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under5s - British Sign Language and Makaton
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British Sign Language and Makaton

We often talk about using Sign Language or Makaton with young children, and there are many different reasons for doing so including:

  • Signing with babies
  • Children with a unique need.
  • To teach a second language.
  • For children with communication problems - either vocally or with hearing.
But what is the difference?


Makaton is a very simple language based on a list of simple everyday words, which uses speech, gesture, facial expression, eye contact, body language, signs, symbols and words to aid communication.

For example if you wanted to ask a child if you would like a drink - you would sign the word drink, asking the question at the same time, raising you eye brows in a questioning look, - or alternatively you could show a simple picture (a symbol of a drink) and ask the question. 

If you had a child who couldn't express what he/she would like to do, perhaps they could choose a symbol to show what they wanted, from a limited choice. These same symbols could be displayed around the setting - to reinforce their meaning.

The easiest way to learn is at a Makaton Workshop, as with all Sign Language the only way to really learn it is through being taught first hand, and by being demonstrated, and then reinforcing your knowledge with regular use - however it can now be learnt by distance learning.

Makaton have produced a parent and training pack suitable for people working with children under the age of 8, so you can learn together, and the video even includes children signing - you may be able to borrow this resource from your local library.

For more information about Makaton, visit their web site - www.makaton.org/

British Sign Language
B.S.L. is often the language of the deaf community - it is a language in its own right, and does not need to be spoken. It relies on signs, body language, facial expression and gesture. It uses the key words in our language today and therefore much fewer words are signed than actually spoken.

If I was to ask you your name in sign - instead of asking "What is your name?" I would sign - "Name. What?" and show a questioning facial expression - you would then perhaps fingerspell your name, or show me your sign name - which would be a lot quicker to use in everyday conversation.

It is important to remember with British Sign Language that there are regional dialects, and signs can vary in different parts of the country and that other Sign Languages are a different language.

You can start to learn B.S.L. by Distance learning - there are CD-ROM's and videos available to help you, or you can attend a local course. Further information can be obtained from the R.N.I.D.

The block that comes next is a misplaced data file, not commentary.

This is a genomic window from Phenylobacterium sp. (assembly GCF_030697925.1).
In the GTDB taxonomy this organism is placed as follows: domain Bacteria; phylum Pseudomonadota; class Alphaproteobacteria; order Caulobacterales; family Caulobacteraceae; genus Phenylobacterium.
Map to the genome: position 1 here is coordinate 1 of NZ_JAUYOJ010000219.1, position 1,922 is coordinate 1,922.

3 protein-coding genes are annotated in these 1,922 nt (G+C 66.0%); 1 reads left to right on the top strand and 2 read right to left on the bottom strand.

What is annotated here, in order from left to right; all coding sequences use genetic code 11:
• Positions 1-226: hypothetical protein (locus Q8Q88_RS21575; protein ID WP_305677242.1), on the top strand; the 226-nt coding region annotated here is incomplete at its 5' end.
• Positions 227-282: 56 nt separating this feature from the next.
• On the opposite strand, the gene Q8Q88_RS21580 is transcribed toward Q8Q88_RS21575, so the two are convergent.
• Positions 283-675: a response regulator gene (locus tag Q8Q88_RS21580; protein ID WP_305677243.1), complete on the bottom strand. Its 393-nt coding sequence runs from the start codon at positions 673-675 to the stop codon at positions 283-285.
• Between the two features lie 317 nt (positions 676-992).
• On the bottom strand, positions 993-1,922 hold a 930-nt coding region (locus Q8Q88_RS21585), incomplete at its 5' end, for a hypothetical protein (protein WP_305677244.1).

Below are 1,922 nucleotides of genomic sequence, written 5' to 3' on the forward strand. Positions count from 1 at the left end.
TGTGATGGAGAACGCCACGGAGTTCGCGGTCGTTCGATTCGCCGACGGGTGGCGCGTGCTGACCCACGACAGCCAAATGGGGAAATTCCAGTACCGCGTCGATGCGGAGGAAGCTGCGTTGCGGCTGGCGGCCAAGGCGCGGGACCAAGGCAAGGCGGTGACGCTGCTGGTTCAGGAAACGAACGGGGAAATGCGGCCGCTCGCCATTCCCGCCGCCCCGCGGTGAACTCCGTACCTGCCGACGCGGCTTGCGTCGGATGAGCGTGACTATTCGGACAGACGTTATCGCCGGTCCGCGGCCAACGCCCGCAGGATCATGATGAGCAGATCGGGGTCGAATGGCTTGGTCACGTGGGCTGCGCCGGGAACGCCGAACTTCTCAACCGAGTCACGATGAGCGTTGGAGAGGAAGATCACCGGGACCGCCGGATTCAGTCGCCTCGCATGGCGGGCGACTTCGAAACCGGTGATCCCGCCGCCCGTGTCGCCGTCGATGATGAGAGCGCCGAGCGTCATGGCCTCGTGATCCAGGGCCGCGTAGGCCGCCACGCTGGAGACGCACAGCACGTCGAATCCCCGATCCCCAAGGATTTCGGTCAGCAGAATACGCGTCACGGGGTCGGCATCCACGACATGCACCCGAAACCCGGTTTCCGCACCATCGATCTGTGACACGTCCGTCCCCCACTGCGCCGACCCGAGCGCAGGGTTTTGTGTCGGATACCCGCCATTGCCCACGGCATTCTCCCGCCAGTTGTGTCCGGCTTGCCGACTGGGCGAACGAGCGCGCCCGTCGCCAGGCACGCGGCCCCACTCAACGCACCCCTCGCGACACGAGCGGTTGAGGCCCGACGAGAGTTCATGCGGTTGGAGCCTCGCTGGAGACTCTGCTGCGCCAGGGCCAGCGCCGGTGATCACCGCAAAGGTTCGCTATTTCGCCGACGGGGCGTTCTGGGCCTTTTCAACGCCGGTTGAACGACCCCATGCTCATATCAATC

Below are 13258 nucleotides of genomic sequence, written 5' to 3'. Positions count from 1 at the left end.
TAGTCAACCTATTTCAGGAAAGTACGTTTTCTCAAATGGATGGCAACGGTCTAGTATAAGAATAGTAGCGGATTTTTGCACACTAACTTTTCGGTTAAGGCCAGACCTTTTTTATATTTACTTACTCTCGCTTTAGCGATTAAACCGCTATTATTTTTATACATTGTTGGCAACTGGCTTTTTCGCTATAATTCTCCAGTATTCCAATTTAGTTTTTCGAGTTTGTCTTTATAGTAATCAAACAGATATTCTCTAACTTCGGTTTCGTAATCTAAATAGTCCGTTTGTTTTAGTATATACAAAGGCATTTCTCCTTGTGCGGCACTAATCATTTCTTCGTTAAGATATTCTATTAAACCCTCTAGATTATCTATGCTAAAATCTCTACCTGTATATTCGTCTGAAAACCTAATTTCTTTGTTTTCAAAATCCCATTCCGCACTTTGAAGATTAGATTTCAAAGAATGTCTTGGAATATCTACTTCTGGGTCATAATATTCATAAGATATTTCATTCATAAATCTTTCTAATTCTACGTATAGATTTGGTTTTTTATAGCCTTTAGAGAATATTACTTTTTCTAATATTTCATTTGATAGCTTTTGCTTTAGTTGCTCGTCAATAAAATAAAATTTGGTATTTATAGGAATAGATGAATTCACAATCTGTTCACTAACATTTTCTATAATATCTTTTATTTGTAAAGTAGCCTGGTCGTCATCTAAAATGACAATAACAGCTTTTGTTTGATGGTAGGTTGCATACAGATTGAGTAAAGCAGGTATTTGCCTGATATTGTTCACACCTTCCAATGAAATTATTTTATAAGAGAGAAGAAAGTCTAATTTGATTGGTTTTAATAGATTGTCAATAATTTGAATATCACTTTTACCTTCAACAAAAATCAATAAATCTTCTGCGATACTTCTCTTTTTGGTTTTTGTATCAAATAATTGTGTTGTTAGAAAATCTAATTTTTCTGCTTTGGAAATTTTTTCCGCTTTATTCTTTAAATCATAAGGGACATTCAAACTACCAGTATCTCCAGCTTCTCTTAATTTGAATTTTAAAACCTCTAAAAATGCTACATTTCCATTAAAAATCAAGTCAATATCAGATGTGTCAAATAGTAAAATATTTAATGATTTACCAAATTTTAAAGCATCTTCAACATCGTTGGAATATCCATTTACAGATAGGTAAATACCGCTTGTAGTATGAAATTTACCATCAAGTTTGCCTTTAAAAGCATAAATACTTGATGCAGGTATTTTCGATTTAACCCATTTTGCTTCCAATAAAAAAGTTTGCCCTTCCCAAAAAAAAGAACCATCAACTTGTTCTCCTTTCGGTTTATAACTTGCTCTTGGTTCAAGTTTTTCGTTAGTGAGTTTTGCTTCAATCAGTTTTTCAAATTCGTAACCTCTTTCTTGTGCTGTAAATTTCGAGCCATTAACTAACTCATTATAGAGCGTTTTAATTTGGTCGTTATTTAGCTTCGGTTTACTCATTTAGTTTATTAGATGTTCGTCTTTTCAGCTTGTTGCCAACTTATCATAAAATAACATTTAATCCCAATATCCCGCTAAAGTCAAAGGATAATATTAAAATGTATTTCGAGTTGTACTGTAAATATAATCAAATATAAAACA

Or alternatively you may come across
Signed Supported English (S.S.E.) - This is when Signs are used to reinforce the spoken language, to clarify speech or meaning. Only the key words are signed.
Signed English (S.E.) - Where every word is signed, this is usually used as a teaching tool for reading and writing 
Your Questions Answered

"I want to learn more"

A great site with children's' interests at heart is the National Deaf Children's Society - amongst their pages is a free booklet which you can download all about how technology can be used with signs - Happy Birthday Billy.

"I have no experience of sign language but would like to introduce some signs at home/nursery..."

There is a fantastic video on the market starring Dave Benson Phillips - Makaton Nursery Rhymes. I have a copy and you can sing along to any of the 19 Nursery Rhymes, including favourites like the 'Wheels on the Bus', 'Old McDonald had a farm' and learn the signs at the same time.

The video not only includes the songs and the signs, it stars real children and you get to visit different places too - the farm, the school, the bus ride, bringing the songs into context and making it a really enjoyable video for everyone.

Programmes on television are sometimes accompanied by Sign Language - including children's programmes on CBeebies, and the BBC. For more information about this weeks programmes visit the BBC.

"I would like to learn some British Sign Language..."

How about having a taster session - you can choose some key signs from the list on the RNID site, and see them demonstrated right now on your media player - there is no time better than to learn more than right now. Have a look at - www.rnid.org/html/interactive/clips.htm

Or take a look at the Deaf Books website

"I have heard about using sign language with babies - where can I find out more?"

This is an American Site and therefore uses American Sign Language A.S.L. - but it does give you lots of useful information Signing with Babies - www.babysigns.com

There is also this great British site that we have just found out aboutwww.signingbabes.co.uk

"I would like to find some sign language resources - can you point me in the right direction?"

The Forest Bookshop - will happily send you a free catalogue to browse through at leisure, which includes Books with signs in, videos, CD-ROM's, books about deafness and communication, and the B.S.L. Baby Signs Pack. You are sure to find something useful.

Helen Renouf
B.S.L. Stage 1, Makaton workshops 2 and 3a

under5s - British Sign Language and Makaton
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